It might seem somewhat early to cast our minds ahead and think about the (hopefully!) glorious summer which awaits us, especially when assignments are due and upcoming exams occupy our thoughts. Last Easter was a blur of exam revision, countless essay plans and Lindt chocolate (Easter would not be the same without a Lindt bunny!) for me as I prepared for my then-upcoming A-level exams, which began even earlier than for most students because I had to sit my French oral exam at the end of April.
Although the pressure of being a university student is remarkably less than being a prospective student reaching the end of Year 13, coping with the last few weeks and months of the academic year at university is still stressful. OK, I might be slightly procrastinating by writing this post instead of writing another essay, but there is nothing wrong with stepping away from your books and revision notes to dive into a more pleasant subject – your plans for the summer.
The summer break for university students is considerably longer than what you would have been accustomed to in college or sixth form. In fact, I feel a bit intimidated by the long duration of the upcoming summer holiday which, in a sense, has already started for me because my final lectures and seminars of the current academic year took place last week. Therefore, my next seminar and lecture will recommence at the very end of September – nearly half a year away!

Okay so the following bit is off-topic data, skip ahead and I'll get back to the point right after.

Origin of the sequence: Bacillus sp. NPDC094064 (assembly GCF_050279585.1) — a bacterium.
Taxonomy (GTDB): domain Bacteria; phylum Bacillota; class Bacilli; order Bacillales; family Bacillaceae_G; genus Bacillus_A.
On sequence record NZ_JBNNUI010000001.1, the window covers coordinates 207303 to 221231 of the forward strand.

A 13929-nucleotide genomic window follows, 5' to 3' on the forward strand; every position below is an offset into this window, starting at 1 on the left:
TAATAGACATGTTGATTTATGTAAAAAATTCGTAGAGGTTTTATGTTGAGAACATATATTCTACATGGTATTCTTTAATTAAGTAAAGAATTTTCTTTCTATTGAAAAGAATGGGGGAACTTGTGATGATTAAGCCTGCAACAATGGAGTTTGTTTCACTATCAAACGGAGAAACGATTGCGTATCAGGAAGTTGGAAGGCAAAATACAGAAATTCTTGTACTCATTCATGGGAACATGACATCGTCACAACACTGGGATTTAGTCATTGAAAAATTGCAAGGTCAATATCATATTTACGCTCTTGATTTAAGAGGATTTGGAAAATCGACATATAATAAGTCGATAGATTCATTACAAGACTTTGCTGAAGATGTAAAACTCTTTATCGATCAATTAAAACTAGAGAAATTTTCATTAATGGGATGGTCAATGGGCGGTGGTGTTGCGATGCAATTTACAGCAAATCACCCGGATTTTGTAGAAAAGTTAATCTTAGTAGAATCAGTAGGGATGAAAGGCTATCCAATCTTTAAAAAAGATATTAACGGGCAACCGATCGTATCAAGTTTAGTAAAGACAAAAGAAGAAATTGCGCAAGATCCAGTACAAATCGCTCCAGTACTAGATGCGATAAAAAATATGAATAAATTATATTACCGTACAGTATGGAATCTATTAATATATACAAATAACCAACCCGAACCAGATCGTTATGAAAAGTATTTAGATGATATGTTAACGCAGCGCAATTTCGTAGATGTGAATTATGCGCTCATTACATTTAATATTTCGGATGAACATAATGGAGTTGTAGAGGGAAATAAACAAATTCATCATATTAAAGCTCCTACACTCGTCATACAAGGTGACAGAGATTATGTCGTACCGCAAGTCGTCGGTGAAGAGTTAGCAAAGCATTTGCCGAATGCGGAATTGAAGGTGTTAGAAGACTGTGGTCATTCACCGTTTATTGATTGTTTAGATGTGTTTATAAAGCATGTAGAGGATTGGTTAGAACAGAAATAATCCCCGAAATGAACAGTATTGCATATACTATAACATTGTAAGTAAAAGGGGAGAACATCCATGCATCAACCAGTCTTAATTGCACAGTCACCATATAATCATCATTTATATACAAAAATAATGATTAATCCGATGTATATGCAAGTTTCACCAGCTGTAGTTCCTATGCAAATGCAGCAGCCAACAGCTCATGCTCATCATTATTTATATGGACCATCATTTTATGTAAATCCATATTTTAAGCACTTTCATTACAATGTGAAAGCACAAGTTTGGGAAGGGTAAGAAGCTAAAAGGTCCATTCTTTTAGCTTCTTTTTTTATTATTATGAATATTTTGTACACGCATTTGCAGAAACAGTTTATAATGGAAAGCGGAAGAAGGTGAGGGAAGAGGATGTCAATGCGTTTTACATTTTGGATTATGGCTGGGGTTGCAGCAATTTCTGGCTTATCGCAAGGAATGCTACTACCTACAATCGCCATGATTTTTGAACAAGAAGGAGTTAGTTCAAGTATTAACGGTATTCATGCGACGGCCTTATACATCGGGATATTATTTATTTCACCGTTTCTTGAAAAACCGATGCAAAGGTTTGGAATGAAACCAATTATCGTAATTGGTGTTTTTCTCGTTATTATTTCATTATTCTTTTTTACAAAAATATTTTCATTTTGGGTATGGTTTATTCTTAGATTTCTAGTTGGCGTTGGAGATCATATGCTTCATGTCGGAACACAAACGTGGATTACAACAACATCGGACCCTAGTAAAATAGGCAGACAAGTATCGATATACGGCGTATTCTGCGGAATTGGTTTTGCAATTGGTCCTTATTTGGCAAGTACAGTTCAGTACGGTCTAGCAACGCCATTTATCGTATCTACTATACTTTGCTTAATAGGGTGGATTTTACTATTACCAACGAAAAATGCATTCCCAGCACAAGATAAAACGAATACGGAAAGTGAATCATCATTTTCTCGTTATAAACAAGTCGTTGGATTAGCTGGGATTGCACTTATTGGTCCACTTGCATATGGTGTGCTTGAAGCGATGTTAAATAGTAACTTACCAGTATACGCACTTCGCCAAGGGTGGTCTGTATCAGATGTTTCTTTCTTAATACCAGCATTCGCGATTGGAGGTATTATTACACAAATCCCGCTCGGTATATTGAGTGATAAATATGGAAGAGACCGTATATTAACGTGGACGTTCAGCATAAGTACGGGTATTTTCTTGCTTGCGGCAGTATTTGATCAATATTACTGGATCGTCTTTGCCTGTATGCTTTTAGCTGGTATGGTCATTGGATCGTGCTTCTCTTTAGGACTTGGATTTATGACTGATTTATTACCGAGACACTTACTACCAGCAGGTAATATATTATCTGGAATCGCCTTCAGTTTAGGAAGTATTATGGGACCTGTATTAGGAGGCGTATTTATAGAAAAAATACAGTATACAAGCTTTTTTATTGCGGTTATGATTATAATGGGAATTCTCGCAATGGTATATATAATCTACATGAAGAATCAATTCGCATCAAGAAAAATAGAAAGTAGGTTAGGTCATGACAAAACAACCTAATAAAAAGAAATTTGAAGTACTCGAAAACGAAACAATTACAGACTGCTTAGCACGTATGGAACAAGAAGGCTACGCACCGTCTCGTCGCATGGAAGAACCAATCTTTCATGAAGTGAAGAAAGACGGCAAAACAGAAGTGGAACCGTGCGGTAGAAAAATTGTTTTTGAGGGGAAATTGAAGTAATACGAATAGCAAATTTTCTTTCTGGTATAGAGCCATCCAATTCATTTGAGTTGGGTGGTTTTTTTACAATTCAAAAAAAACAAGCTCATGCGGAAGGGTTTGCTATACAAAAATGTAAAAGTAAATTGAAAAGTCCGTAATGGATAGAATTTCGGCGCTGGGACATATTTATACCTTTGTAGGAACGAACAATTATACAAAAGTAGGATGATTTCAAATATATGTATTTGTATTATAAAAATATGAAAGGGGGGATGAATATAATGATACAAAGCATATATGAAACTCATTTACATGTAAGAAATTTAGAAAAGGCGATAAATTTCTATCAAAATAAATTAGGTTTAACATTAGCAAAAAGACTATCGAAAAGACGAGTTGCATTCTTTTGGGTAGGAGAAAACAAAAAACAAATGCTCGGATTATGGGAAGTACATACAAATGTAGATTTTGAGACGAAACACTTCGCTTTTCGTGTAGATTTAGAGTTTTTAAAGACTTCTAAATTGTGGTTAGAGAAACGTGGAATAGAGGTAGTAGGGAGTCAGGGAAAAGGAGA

Once exams are done and essay assignments have been completed, there will inevitably be a considerable amount of free time available. However, as the famous maxim warns, less is more, and having too much freedom to do whatever you want quickly becomes as boring as re-watching your favourite TV show on a constant loop! (and I wouldn’t recommend devoting the entire summer to the incredibly important duty of binge-watching Netflix either!)
Instead, I propose that you try to allocate some time to contemplate what you will do in the summer if you are still unsure. Even I have not completely figured out my plans (yet another form of needless procrastination!), but it never harms to be a bit prepared instead of leaving everything to the last minute.
Get a job
Obviously easier said than done, as I personally experienced last summer when it took me nearly three months to find a job, ironically after the main summer holidays had finished. The ease or difficulty of securing employment depends on your location and your working preferences. If you have no qualms about working in a variety of different environments, such as a factory, or you are able to drive to harder-to-access areas, you significantly increase your chances of finding a suitable job.
However, it is important to realise that employers may prefer to hire people who will be staying in the area beyond the summer break. Still, it is always a good idea to gain work experience whenever possible (which would make your CV or LinkedIn account more attractive to future employers!), especially as it could help you figure out potential career paths (or which careers to avoid) in the distant, yet ever-approaching future.